Your breath erupts from your mouth in blasts of crystallized vapor, the cold is relentless around you but you are warm and snug in your many layers of clothing, gliding across endless, pristine tundra. Your sled cuts through the freshest powder as your team of huskies, grinning widely and bounding ever forward with a playfulness that does not belie their incredible power, race onwards to give you a glimpse of Greenland like you’ve never imagined. Your eyes drink in the surrounding ice fields, mountains, and deciduous trees, in a silent land save the rhythm of paws beating against snow.
You too can experience this ultimate representation of the symbiotic bond between dog and man with a dog-sledding tundra safari in Greenland, a country that has exploded in popularity in recent years. It’s a very different kind of safari from the traditional pith-helmet African variety, but is just as thrilling, and perhaps even more special for its isolation.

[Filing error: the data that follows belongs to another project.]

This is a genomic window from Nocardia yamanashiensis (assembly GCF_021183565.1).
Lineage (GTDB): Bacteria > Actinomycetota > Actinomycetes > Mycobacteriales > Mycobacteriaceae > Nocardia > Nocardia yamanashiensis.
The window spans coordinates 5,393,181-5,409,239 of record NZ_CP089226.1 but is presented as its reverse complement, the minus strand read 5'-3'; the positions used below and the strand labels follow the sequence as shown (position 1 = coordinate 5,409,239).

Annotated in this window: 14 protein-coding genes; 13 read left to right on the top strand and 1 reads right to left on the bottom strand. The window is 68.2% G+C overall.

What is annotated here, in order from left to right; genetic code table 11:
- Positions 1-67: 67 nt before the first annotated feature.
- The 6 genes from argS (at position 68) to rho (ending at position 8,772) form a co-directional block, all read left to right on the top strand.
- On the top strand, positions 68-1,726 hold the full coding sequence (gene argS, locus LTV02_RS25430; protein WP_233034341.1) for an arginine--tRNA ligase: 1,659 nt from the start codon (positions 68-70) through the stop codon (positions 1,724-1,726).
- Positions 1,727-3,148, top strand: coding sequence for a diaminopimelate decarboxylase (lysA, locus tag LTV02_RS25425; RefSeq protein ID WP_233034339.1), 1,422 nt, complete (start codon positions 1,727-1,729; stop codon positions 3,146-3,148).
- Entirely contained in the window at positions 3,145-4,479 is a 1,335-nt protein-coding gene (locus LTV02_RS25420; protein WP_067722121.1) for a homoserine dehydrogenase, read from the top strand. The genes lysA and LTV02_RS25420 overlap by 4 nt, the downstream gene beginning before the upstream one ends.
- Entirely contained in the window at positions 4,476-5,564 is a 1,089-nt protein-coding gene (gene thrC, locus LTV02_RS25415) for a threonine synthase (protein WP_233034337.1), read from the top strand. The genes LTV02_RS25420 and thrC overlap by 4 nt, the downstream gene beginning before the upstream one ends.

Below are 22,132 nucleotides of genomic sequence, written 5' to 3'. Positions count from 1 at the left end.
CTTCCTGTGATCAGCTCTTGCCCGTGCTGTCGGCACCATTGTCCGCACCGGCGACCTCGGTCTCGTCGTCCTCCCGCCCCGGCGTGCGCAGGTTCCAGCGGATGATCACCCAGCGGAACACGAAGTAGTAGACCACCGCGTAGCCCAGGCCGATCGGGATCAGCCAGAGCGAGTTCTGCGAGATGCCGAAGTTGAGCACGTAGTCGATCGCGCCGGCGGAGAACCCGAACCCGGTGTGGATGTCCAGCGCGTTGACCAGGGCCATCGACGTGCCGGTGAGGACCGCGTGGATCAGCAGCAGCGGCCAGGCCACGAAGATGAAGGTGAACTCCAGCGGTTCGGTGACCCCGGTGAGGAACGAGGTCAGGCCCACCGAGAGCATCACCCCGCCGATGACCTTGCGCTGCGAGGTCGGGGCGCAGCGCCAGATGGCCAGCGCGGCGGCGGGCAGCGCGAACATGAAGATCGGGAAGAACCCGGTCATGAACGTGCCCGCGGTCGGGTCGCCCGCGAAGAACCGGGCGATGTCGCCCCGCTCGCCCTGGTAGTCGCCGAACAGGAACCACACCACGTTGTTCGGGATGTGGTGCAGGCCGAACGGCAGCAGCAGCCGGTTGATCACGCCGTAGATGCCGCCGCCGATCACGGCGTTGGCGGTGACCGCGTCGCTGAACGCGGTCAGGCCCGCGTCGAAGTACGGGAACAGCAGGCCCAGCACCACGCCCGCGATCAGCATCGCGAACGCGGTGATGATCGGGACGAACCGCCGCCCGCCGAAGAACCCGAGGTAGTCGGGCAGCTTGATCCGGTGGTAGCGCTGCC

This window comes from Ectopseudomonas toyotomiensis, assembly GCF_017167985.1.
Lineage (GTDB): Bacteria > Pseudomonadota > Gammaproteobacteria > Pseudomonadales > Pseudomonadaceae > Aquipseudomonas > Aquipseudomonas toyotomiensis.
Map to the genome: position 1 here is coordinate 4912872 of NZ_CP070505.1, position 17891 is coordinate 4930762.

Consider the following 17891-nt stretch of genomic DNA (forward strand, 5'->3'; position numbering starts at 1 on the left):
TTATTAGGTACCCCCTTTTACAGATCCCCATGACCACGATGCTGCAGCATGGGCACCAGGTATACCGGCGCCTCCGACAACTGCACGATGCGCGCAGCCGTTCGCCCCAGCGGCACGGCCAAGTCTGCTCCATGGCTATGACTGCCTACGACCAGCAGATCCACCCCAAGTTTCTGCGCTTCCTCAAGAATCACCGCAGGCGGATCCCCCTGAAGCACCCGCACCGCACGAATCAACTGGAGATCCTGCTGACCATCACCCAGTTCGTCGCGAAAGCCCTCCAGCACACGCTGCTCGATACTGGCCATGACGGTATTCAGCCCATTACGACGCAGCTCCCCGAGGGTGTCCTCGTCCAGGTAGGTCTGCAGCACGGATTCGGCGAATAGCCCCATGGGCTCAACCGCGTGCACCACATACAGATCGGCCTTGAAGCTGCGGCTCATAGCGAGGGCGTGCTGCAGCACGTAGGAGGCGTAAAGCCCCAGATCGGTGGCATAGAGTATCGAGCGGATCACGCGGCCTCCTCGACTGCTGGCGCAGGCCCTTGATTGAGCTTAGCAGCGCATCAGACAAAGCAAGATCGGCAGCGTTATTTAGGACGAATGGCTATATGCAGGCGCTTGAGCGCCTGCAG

Dog sledding tours in Greenland are not just outdoor adventures; they are cultural experiences. To Greenlanders, especially the Inuit people that call the region home, dog sledding is not just a recreational activity, but a way of life – a symbol of man taming and adapting to the wilderness. Skilled sled drivers will deftly mush dogs along from fishing hole to fishing hole, from which many Greenlanders subsist. Dog sledding has been important for both transportation and hunting in Greenland for over 5000 years. And now, as a safari-going tourist, you too can experience this fascinating historic lifeway for yourself.
The best times of the year to go are February, March, and April, when the snow is at its thickest and crispest, and the dogs are at their physical peak. Depending on the snowfall in any given year, you may even be able to go in mid-summer for some end-of-season sledding. Packages and flights are usually cheaper this time of year, as well.
To book your dog sledding tour, check out these great operators: